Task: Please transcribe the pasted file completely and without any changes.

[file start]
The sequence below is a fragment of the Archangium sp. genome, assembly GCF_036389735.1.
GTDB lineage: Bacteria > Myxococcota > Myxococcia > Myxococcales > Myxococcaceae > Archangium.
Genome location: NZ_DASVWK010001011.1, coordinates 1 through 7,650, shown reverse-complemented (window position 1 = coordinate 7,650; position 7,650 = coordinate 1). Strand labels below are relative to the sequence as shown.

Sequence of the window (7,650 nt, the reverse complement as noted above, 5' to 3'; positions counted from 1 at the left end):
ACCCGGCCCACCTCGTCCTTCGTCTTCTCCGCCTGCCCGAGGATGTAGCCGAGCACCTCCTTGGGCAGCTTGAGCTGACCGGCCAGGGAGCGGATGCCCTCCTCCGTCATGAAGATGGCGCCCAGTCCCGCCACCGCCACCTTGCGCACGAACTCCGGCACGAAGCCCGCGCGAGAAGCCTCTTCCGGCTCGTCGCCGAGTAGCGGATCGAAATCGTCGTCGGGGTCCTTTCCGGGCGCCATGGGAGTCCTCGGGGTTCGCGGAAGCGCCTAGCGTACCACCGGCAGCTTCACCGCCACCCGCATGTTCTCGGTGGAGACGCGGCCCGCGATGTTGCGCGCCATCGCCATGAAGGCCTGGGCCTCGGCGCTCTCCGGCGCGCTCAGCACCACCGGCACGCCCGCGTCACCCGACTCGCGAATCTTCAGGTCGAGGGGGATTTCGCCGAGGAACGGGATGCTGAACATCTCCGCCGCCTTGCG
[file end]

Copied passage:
The sequence below is a fragment of the Archangium sp. genome, assembly GCF_036389735.1.
GTDB lineage: Bacteria > Myxococcota > Myxococcia > Myxococcales > Myxococcaceae > Archangium.
Genome location: NZ_DASVWK010001011.1, coordinates 1 through 7,650, shown reverse-complemented (window position 1 = coordinate 7,650; position 7,650 = coordinate 1). Strand labels below are relative to the sequence as shown.

Sequence of the window (7,650 nt, the reverse complement as noted above, 5' to 3'; positions counted from 1 at the left end):
ACCCGGCCCACCTCGTCCTTCGTCTTCTCCGCCTGCCCGAGGATGTAGCCGAGCACCTCCTTGGGCAGCTTGAGCTGACCGGCCAGGGAGCGGATGCCCTCCTCCGTCATGAAGATGGCGCCCAGTCCCGCCACCGCCACCTTGCGCACGAACTCCGGCACGAAGCCCGCGCGAGAAGCCTCTTCCGGCTCGTCGCCGAGTAGCGGATCGAAATCGTCGTCGGGGTCCTTTCCGGGCGCCATGGGAGTCCTCGGGGTTCGCGGAAGCGCCTAGCGTACCACCGGCAGCTTCACCGCCACCCGCATGTTCTCGGTGGAGACGCGGCCCGCGATGTTGCGCGCCATCGCCATGAAGGCCTGGGCCTCGGCGCTCTCCGGCGCGCTCAGCACCACCGGCACGCCCGCGTCACCCGACTCGCGAATCTTCAGGTCGAGGGGGATTTCGCCGAGGAACGGGATGCTGAACATCTCCGCCGCCTTGCG